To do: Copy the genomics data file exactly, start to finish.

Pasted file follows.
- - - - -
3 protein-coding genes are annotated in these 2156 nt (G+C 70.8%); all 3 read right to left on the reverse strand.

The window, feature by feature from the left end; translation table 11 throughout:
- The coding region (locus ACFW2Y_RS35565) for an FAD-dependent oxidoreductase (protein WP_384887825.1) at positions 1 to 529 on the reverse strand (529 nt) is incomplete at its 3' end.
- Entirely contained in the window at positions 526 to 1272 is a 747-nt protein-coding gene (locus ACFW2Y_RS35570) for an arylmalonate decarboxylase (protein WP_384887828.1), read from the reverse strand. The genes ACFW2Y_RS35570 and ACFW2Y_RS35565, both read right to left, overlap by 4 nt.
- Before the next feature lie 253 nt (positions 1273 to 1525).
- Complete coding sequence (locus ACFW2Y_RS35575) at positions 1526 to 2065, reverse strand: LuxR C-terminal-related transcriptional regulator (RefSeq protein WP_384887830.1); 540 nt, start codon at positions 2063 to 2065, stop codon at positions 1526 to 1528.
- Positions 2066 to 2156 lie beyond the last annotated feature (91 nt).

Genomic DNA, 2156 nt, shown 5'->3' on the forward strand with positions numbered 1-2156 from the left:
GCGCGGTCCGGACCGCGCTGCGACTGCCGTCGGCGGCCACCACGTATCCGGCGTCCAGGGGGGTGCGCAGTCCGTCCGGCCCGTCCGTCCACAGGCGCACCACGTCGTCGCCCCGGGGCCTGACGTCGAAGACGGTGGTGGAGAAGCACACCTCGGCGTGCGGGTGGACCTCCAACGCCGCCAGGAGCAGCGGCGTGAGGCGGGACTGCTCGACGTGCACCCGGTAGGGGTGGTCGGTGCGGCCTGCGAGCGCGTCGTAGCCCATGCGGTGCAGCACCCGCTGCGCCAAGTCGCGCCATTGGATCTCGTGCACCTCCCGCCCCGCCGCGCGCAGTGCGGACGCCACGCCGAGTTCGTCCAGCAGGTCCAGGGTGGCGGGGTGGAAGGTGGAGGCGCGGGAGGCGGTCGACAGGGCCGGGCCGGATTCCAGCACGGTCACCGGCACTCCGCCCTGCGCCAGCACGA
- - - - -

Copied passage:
3 protein-coding genes are annotated in these 2156 nt (G+C 70.8%); all 3 read right to left on the reverse strand.

The window, feature by feature from the left end; translation table 11 throughout:
- The coding region (locus ACFW2Y_RS35565) for an FAD-dependent oxidoreductase (protein WP_384887825.1) at positions 1 to 529 on the reverse strand (529 nt) is incomplete at its 3' end.
- Entirely contained in the window at positions 526 to 1272 is a 747-nt protein-coding gene (locus ACFW2Y_RS35570) for an arylmalonate decarboxylase (protein WP_384887828.1), read from the reverse strand. The genes ACFW2Y_RS35570 and ACFW2Y_RS35565, both read right to left, overlap by 4 nt.
- Before the next feature lie 253 nt (positions 1273 to 1525).
- Complete coding sequence (locus ACFW2Y_RS35575) at positions 1526 to 2065, reverse strand: LuxR C-terminal-related transcriptional regulator (RefSeq protein WP_384887830.1); 540 nt, start codon at positions 2063 to 2065, stop codon at positions 1526 to 1528.
- Positions 2066 to 2156 lie beyond the last annotated feature (91 nt).

Genomic DNA, 2156 nt, shown 5'->3' on the forward strand with positions numbered 1-2156 from the left:
GCGCGGTCCGGACCGCGCTGCGACTGCCGTCGGCGGCCACCACGTATCCGGCGTCCAGGGGGGTGCGCAGTCCGTCCGGCCCGTCCGTCCACAGGCGCACCACGTCGTCGCCCCGGGGCCTGACGTCGAAGACGGTGGTGGAGAAGCACACCTCGGCGTGCGGGTGGACCTCCAACGCCGCCAGGAGCAGCGGCGTGAGGCGGGACTGCTCGACGTGCACCCGGTAGGGGTGGTCGGTGCGGCCTGCGAGCGCGTCGTAGCCCATGCGGTGCAGCACCCGCTGCGCCAAGTCGCGCCATTGGATCTCGTGCACCTCCCGCCCCGCCGCGCGCAGTGCGGACGCCACGCCGAGTTCGTCCAGCAGGTCCAGGGTGGCGGGGTGGAAGGTGGAGGCGCGGGAGGCGGTCGACAGGGCCGGGCCGGATTCCAGCACGGTCACCGGCACTCCGCCCTGCGCCAGCACGA